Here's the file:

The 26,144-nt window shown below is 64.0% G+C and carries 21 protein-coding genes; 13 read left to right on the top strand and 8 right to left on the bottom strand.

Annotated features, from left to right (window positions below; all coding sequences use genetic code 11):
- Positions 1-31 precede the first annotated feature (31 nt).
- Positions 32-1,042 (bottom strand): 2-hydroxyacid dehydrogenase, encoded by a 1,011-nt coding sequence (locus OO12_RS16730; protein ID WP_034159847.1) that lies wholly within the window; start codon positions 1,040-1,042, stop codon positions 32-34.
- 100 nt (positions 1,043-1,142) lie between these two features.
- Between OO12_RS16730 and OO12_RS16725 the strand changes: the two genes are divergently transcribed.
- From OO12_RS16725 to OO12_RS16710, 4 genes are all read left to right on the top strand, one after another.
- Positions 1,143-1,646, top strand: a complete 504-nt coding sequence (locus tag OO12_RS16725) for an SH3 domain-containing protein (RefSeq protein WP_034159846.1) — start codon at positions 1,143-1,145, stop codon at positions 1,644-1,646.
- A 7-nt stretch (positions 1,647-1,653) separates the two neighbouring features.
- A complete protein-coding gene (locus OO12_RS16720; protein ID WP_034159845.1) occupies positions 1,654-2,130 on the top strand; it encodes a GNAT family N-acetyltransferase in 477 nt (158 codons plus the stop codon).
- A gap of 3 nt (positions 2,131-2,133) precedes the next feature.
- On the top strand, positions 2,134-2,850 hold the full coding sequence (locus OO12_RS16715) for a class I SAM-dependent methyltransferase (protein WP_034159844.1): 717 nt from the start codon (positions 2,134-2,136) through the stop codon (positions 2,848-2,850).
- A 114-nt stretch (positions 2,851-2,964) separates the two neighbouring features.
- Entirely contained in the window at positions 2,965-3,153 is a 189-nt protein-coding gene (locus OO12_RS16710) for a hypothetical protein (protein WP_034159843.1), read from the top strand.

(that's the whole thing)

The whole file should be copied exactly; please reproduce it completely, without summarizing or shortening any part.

The 26,144-nt window shown below is 64.0% G+C and carries 21 protein-coding genes; 13 read left to right on the top strand and 8 right to left on the bottom strand.

Annotated features, from left to right (window positions below; all coding sequences use genetic code 11):
- Positions 1-31 precede the first annotated feature (31 nt).
- Positions 32-1,042 (bottom strand): 2-hydroxyacid dehydrogenase, encoded by a 1,011-nt coding sequence (locus OO12_RS16730; protein ID WP_034159847.1) that lies wholly within the window; start codon positions 1,040-1,042, stop codon positions 32-34.
- 100 nt (positions 1,043-1,142) lie between these two features.
- Between OO12_RS16730 and OO12_RS16725 the strand changes: the two genes are divergently transcribed.
- From OO12_RS16725 to OO12_RS16710, 4 genes are all read left to right on the top strand, one after another.
- Positions 1,143-1,646, top strand: a complete 504-nt coding sequence (locus tag OO12_RS16725) for an SH3 domain-containing protein (RefSeq protein WP_034159846.1) — start codon at positions 1,143-1,145, stop codon at positions 1,644-1,646.
- A 7-nt stretch (positions 1,647-1,653) separates the two neighbouring features.
- A complete protein-coding gene (locus OO12_RS16720; protein ID WP_034159845.1) occupies positions 1,654-2,130 on the top strand; it encodes a GNAT family N-acetyltransferase in 477 nt (158 codons plus the stop codon).
- A gap of 3 nt (positions 2,131-2,133) precedes the next feature.
- On the top strand, positions 2,134-2,850 hold the full coding sequence (locus OO12_RS16715) for a class I SAM-dependent methyltransferase (protein WP_034159844.1): 717 nt from the start codon (positions 2,134-2,136) through the stop codon (positions 2,848-2,850).
- A 114-nt stretch (positions 2,851-2,964) separates the two neighbouring features.
- Entirely contained in the window at positions 2,965-3,153 is a 189-nt protein-coding gene (locus OO12_RS16710) for a hypothetical protein (protein WP_034159843.1), read from the top strand.